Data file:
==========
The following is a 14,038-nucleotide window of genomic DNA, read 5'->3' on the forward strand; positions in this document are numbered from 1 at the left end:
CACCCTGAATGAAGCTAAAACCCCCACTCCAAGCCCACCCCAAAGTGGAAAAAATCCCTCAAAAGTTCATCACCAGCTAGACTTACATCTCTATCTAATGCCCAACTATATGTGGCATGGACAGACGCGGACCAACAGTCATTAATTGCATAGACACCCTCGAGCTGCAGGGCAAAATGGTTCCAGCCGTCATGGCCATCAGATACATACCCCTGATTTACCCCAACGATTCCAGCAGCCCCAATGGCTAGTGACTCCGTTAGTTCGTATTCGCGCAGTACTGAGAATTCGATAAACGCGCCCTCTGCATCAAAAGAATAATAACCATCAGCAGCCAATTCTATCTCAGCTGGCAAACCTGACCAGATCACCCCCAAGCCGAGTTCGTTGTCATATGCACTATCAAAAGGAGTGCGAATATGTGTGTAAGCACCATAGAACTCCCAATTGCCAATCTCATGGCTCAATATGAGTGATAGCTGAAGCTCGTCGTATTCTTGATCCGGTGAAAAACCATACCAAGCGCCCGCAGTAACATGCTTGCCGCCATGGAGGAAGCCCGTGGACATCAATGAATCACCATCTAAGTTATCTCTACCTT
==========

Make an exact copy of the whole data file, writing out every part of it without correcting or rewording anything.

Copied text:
The following is a 14,038-nucleotide window of genomic DNA, read 5'->3' on the forward strand; positions in this document are numbered from 1 at the left end:
CACCCTGAATGAAGCTAAAACCCCCACTCCAAGCCCACCCCAAAGTGGAAAAAATCCCTCAAAAGTTCATCACCAGCTAGACTTACATCTCTATCTAATGCCCAACTATATGTGGCATGGACAGACGCGGACCAACAGTCATTAATTGCATAGACACCCTCGAGCTGCAGGGCAAAATGGTTCCAGCCGTCATGGCCATCAGATACATACCCCTGATTTACCCCAACGATTCCAGCAGCCCCAATGGCTAGTGACTCCGTTAGTTCGTATTCGCGCAGTACTGAGAATTCGATAAACGCGCCCTCTGCATCAAAAGAATAATAACCATCAGCAGCCAATTCTATCTCAGCTGGCAAACCTGACCAGATCACCCCCAAGCCGAGTTCGTTGTCATATGCACTATCAAAAGGAGTGCGAATATGTGTGTAAGCACCATAGAACTCCCAATTGCCAATCTCATGGCTCAATATGAGTGATAGCTGAAGCTCGTCGTATTCTTGATCCGGTGAAAAACCATACCAAGCGCCCGCAGTAACATGCTTGCCGCCATGGAGGAAGCCCGTGGACATCAATGAATCACCATCTAAGTTATCTCTACCTT